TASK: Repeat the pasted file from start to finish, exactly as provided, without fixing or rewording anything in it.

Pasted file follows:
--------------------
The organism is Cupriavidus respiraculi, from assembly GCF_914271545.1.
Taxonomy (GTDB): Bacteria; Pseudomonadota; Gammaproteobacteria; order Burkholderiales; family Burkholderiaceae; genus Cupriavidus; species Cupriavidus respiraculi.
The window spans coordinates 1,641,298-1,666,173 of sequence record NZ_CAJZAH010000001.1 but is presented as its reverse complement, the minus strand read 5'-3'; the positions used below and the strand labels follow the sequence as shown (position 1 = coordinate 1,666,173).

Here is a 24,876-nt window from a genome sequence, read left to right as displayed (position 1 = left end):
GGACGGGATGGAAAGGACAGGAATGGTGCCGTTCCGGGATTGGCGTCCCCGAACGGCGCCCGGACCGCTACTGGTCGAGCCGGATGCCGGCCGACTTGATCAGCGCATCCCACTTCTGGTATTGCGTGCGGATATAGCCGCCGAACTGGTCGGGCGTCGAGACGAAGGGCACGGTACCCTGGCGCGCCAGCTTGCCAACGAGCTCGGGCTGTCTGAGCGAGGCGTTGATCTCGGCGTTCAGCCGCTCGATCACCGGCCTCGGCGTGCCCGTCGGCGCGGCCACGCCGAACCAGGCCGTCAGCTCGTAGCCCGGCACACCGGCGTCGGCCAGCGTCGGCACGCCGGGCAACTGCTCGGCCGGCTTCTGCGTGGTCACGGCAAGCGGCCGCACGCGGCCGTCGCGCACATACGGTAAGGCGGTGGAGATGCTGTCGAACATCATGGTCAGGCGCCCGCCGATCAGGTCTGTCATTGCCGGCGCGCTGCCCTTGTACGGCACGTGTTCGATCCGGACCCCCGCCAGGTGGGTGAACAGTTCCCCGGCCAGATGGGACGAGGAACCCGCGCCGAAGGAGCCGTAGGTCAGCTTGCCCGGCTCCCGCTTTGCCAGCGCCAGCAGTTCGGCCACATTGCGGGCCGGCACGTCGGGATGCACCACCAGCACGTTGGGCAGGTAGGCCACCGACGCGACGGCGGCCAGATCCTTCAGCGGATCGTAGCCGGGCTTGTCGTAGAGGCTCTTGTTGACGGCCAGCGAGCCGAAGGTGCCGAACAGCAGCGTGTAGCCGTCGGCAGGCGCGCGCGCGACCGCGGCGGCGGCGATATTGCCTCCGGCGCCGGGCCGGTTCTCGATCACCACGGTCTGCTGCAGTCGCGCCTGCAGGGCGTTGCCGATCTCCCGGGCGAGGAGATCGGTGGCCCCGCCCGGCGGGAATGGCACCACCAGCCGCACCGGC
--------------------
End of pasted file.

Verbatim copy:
The organism is Cupriavidus respiraculi, from assembly GCF_914271545.1.
Taxonomy (GTDB): Bacteria; Pseudomonadota; Gammaproteobacteria; order Burkholderiales; family Burkholderiaceae; genus Cupriavidus; species Cupriavidus respiraculi.
The window spans coordinates 1,641,298-1,666,173 of sequence record NZ_CAJZAH010000001.1 but is presented as its reverse complement, the minus strand read 5'-3'; the positions used below and the strand labels follow the sequence as shown (position 1 = coordinate 1,666,173).

Here is a 24,876-nt window from a genome sequence, read left to right as displayed (position 1 = left end):
GGACGGGATGGAAAGGACAGGAATGGTGCCGTTCCGGGATTGGCGTCCCCGAACGGCGCCCGGACCGCTACTGGTCGAGCCGGATGCCGGCCGACTTGATCAGCGCATCCCACTTCTGGTATTGCGTGCGGATATAGCCGCCGAACTGGTCGGGCGTCGAGACGAAGGGCACGGTACCCTGGCGCGCCAGCTTGCCAACGAGCTCGGGCTGTCTGAGCGAGGCGTTGATCTCGGCGTTCAGCCGCTCGATCACCGGCCTCGGCGTGCCCGTCGGCGCGGCCACGCCGAACCAGGCCGTCAGCTCGTAGCCCGGCACACCGGCGTCGGCCAGCGTCGGCACGCCGGGCAACTGCTCGGCCGGCTTCTGCGTGGTCACGGCAAGCGGCCGCACGCGGCCGTCGCGCACATACGGTAAGGCGGTGGAGATGCTGTCGAACATCATGGTCAGGCGCCCGCCGATCAGGTCTGTCATTGCCGGCGCGCTGCCCTTGTACGGCACGTGTTCGATCCGGACCCCCGCCAGGTGGGTGAACAGTTCCCCGGCCAGATGGGACGAGGAACCCGCGCCGAAGGAGCCGTAGGTCAGCTTGCCCGGCTCCCGCTTTGCCAGCGCCAGCAGTTCGGCCACATTGCGGGCCGGCACGTCGGGATGCACCACCAGCACGTTGGGCAGGTAGGCCACCGACGCGACGGCGGCCAGATCCTTCAGCGGATCGTAGCCGGGCTTGTCGTAGAGGCTCTTGTTGACGGCCAGCGAGCCGAAGGTGCCGAACAGCAGCGTGTAGCCGTCGGCAGGCGCGCGCGCGACCGCGGCGGCGGCGATATTGCCTCCGGCGCCGGGCCGGTTCTCGATCACCACGGTCTGCTGCAGTCGCGCCTGCAGGGCGTTGCCGATCTCCCGGGCGAGGAGATCGGTGGCCCCGCCCGGCGGGAATGGCACCACCAGCCGCACCGGC